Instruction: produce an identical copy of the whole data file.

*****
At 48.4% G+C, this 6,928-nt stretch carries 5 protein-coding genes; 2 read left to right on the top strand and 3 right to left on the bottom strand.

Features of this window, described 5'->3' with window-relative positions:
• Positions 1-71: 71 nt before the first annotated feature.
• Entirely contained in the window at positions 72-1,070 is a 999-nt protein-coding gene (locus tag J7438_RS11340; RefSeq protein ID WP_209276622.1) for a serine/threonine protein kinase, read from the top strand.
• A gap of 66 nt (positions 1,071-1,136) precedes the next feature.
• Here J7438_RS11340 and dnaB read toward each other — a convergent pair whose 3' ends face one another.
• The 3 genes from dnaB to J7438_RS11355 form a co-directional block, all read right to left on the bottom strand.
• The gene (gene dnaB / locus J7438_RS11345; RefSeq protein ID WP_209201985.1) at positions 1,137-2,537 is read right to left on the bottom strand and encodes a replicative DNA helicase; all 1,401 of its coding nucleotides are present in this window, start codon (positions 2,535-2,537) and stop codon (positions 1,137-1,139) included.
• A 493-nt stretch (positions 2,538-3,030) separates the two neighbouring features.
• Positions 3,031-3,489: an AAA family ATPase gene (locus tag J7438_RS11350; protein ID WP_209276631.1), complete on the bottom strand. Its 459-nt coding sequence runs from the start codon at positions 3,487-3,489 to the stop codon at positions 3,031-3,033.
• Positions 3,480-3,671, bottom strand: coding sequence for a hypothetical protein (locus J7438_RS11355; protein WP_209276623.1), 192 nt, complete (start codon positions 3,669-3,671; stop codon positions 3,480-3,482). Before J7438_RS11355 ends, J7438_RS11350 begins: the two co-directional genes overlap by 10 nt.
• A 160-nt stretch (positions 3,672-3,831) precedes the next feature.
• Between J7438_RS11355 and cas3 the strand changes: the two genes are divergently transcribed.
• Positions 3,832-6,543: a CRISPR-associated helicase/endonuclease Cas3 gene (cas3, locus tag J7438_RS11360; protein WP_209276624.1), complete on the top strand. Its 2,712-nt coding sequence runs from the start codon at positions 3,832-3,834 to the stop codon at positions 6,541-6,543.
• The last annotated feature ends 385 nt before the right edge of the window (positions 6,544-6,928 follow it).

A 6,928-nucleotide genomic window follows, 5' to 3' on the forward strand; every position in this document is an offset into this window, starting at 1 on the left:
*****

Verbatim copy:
At 48.4% G+C, this 6,928-nt stretch carries 5 protein-coding genes; 2 read left to right on the top strand and 3 right to left on the bottom strand.

Features of this window, described 5'->3' with window-relative positions:
• Positions 1-71: 71 nt before the first annotated feature.
• Entirely contained in the window at positions 72-1,070 is a 999-nt protein-coding gene (locus tag J7438_RS11340; RefSeq protein ID WP_209276622.1) for a serine/threonine protein kinase, read from the top strand.
• A gap of 66 nt (positions 1,071-1,136) precedes the next feature.
• Here J7438_RS11340 and dnaB read toward each other — a convergent pair whose 3' ends face one another.
• The 3 genes from dnaB to J7438_RS11355 form a co-directional block, all read right to left on the bottom strand.
• The gene (gene dnaB / locus J7438_RS11345; RefSeq protein ID WP_209201985.1) at positions 1,137-2,537 is read right to left on the bottom strand and encodes a replicative DNA helicase; all 1,401 of its coding nucleotides are present in this window, start codon (positions 2,535-2,537) and stop codon (positions 1,137-1,139) included.
• A 493-nt stretch (positions 2,538-3,030) separates the two neighbouring features.
• Positions 3,031-3,489: an AAA family ATPase gene (locus tag J7438_RS11350; protein ID WP_209276631.1), complete on the bottom strand. Its 459-nt coding sequence runs from the start codon at positions 3,487-3,489 to the stop codon at positions 3,031-3,033.
• Positions 3,480-3,671, bottom strand: coding sequence for a hypothetical protein (locus J7438_RS11355; protein WP_209276623.1), 192 nt, complete (start codon positions 3,669-3,671; stop codon positions 3,480-3,482). Before J7438_RS11355 ends, J7438_RS11350 begins: the two co-directional genes overlap by 10 nt.
• A 160-nt stretch (positions 3,672-3,831) precedes the next feature.
• Between J7438_RS11355 and cas3 the strand changes: the two genes are divergently transcribed.
• Positions 3,832-6,543: a CRISPR-associated helicase/endonuclease Cas3 gene (cas3, locus tag J7438_RS11360; protein WP_209276624.1), complete on the top strand. Its 2,712-nt coding sequence runs from the start codon at positions 3,832-3,834 to the stop codon at positions 6,541-6,543.
• The last annotated feature ends 385 nt before the right edge of the window (positions 6,544-6,928 follow it).

A 6,928-nucleotide genomic window follows, 5' to 3' on the forward strand; every position in this document is an offset into this window, starting at 1 on the left: